Why it Rains

Rain is a common phenomenon in most parts of the world, save those that are very hot and very dry. Scientifically speaking it’s the falling of precipitation from the sky in the form of water droplets; in layman’s terms, rain is water from the heavens. Most of us have seen at least a few splashes of rain in our lifetime.

But what is rain? What causes it? How does water from the ground get up into the sky and come falling back down again? It’s pretty simple, actually, and it begins with something know as the water cycle.

The water cycle begins on a warm day somewhere on the planet. The sun, shining down on all sorts of sources of water – ponds, stream, lakes, oceans, even ice and snow – causes that water to turn from a liquid into a gas. This process is known as evaporation, and when the water is evaporated it’s released into the air.

Hot air rises above cool air, and so the water vapor, a gas, is carried up into the sky. Though this air is warm, however, it won’t stay that way, as the higher it goes the cooler the air around it gets. When this happens the water vapor begins to cool, and as it does it starts to turn back into a liquid. This process, the reverse of evaporation, is known as condensation.

Depending on how high the water vapor got before it began to change back, it will either transform into water droplets or ice crystals. This changed water, when brought together in large bunches, creates what’s probably sitting over your head right now: clouds. Clouds are nothing more than condensed water floating in the sky, still not ready to fall back down.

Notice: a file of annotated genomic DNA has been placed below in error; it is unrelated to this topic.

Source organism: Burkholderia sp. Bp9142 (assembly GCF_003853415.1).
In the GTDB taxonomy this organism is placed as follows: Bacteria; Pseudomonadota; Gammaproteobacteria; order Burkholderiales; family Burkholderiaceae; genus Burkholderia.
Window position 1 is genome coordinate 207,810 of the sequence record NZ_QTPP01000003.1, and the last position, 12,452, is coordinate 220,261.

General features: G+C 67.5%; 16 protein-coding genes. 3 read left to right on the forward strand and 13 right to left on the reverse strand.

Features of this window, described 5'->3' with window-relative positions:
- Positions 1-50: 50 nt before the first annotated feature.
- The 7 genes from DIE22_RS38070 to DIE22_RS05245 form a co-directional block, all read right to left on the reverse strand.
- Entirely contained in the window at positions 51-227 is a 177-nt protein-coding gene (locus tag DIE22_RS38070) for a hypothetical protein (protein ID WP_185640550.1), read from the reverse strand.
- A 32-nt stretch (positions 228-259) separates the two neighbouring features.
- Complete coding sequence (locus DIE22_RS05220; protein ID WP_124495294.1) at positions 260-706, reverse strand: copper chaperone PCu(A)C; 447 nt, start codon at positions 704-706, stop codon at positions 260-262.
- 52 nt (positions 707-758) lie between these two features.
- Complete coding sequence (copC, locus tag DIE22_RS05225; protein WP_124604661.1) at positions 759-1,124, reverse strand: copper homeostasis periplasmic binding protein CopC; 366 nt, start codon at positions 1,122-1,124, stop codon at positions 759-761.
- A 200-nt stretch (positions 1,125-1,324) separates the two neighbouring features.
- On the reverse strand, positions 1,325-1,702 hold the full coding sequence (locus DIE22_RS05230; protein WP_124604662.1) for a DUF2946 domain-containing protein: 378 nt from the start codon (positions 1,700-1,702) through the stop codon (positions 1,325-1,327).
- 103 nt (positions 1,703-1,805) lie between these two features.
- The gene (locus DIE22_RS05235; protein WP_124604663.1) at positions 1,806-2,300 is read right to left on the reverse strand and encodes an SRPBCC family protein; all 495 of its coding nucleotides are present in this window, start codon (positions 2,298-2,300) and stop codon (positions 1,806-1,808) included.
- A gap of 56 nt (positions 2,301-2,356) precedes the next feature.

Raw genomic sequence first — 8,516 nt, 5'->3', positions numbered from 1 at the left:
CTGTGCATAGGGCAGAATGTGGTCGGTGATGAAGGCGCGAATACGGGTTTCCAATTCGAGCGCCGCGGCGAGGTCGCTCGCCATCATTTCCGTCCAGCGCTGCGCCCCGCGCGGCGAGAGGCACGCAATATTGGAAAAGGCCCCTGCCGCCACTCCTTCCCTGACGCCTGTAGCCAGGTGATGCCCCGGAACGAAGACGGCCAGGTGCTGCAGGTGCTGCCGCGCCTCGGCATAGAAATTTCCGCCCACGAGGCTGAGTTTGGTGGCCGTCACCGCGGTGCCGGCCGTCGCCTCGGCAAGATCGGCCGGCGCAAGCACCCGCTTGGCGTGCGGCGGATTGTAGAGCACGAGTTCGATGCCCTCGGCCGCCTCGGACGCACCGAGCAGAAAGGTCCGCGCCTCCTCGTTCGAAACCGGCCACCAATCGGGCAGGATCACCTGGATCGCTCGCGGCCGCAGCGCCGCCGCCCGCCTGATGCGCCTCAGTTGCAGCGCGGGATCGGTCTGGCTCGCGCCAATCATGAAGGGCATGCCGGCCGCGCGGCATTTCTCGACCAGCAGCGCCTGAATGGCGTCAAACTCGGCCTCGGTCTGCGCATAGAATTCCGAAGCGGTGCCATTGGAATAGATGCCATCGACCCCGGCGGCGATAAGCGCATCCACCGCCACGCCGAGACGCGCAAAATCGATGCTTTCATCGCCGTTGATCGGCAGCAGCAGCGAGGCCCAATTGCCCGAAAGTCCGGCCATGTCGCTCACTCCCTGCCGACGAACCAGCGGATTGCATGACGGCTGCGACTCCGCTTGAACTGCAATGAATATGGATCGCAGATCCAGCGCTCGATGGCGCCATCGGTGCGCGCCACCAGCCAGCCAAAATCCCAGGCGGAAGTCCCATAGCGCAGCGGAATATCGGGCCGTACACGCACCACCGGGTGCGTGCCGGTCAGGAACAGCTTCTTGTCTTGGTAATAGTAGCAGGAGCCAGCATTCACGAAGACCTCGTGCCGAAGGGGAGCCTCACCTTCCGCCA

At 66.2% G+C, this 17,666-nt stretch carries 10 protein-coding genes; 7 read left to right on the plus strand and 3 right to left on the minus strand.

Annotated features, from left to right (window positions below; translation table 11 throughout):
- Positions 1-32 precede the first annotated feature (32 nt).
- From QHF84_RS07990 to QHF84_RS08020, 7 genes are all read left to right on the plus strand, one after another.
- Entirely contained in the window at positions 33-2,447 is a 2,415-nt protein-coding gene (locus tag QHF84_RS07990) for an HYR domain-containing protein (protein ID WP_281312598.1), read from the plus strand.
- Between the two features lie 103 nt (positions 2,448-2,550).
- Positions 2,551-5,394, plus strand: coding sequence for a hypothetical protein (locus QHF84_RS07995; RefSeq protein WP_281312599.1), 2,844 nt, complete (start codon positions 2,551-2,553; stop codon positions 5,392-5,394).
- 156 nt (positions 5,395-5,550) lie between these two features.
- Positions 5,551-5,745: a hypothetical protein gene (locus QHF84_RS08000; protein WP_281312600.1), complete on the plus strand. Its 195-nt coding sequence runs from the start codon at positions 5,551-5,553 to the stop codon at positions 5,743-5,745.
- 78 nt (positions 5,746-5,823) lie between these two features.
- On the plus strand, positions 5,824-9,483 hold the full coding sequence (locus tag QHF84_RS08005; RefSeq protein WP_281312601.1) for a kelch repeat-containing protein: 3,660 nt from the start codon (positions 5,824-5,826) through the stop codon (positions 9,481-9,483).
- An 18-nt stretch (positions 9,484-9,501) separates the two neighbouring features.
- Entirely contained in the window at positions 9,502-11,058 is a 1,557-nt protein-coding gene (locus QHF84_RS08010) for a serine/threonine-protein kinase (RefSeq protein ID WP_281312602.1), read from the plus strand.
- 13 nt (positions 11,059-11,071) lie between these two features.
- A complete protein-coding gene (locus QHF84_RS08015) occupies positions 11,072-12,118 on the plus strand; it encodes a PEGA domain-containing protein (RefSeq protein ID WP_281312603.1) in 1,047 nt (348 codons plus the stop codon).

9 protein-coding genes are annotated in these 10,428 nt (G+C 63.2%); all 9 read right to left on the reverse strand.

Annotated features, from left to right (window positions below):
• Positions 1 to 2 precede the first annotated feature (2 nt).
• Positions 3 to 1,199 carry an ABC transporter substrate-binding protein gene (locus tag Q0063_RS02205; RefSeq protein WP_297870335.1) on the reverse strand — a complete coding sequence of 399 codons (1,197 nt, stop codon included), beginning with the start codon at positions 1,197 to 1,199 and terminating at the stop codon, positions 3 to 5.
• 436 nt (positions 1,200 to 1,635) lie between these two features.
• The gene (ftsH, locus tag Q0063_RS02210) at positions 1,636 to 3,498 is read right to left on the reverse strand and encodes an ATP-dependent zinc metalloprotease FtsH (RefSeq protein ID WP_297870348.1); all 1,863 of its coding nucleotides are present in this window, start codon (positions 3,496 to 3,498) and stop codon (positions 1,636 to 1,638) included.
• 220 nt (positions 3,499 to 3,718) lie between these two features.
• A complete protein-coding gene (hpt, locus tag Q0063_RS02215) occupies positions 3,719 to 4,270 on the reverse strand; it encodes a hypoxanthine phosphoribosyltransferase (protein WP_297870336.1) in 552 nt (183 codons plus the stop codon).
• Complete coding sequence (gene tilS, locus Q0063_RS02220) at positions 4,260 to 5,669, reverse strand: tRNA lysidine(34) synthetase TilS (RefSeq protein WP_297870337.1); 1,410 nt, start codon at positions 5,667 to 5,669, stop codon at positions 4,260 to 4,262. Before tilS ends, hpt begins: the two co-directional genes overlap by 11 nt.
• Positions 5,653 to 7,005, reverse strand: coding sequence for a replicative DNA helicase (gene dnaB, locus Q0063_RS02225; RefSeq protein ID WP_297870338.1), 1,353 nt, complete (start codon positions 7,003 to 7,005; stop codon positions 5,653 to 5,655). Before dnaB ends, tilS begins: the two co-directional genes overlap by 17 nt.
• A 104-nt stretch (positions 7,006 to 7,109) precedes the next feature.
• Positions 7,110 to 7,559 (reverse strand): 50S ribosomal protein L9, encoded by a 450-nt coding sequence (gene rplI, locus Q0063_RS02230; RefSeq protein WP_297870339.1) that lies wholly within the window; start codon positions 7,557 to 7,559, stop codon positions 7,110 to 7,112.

That doesn’t last forever, though. When there’s enough water in these clouds the air becomes saturated, and can no longer hold any water. When this happens the water begins to fall down from the clouds as rain drops. This will only happen if the clouds are in a warm weather region; if the sky is cold enough, sleet, hail and even snow may fall instead. (It’s also possible for the sky to become warm enough that the water is changed back into a gas and the clouds disappear, though don’t be fooled – the water is still up there, and may form another cloud if given a chance.)

Once the rain falls it will gather in pools or return to sources of water, and once it does the process will begin again. The water cycle is never ending, and thus neither is the rain.